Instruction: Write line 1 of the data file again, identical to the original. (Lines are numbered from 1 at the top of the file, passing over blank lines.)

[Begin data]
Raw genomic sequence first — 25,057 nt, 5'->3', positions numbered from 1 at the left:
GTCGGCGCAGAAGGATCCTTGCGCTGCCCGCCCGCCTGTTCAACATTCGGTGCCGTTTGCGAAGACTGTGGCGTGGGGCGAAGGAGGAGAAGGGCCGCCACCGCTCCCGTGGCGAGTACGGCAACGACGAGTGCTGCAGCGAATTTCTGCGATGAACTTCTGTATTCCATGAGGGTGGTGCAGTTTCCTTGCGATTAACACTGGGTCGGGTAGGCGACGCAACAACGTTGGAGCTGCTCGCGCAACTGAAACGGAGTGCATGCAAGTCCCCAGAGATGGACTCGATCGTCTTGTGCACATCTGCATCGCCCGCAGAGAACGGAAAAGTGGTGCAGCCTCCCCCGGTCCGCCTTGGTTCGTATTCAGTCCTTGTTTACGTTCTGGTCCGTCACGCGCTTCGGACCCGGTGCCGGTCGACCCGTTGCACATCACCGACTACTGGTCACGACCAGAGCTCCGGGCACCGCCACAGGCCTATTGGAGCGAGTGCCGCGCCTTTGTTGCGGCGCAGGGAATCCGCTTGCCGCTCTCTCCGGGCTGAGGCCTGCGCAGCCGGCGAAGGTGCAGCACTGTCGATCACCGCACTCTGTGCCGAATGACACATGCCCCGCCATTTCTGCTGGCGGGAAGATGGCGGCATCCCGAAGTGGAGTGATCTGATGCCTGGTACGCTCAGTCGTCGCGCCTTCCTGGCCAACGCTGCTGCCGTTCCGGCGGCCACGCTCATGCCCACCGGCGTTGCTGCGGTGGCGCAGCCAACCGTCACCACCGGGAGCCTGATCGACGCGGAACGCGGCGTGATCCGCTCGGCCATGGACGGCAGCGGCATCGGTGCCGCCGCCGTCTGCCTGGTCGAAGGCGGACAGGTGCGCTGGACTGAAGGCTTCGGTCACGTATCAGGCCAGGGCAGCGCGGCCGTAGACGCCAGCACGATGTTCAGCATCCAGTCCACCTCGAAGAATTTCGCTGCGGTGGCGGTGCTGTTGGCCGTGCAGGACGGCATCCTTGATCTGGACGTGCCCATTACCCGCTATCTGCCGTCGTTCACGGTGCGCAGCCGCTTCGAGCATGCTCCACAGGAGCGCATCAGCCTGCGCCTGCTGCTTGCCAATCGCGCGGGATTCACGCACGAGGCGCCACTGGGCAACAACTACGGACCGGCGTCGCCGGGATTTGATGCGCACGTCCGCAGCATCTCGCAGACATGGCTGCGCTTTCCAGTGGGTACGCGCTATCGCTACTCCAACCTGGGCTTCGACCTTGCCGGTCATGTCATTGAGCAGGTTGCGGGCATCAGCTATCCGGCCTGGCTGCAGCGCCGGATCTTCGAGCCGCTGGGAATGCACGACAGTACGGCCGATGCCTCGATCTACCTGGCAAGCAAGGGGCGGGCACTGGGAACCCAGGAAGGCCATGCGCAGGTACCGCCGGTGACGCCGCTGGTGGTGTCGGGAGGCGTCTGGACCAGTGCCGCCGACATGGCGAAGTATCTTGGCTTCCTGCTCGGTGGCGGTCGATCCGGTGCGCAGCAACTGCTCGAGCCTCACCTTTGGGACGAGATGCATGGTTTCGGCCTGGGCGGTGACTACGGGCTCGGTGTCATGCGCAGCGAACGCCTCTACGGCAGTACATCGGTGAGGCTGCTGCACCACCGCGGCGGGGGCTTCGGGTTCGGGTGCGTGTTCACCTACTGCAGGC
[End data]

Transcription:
Raw genomic sequence first — 25,057 nt, 5'->3', positions numbered from 1 at the left: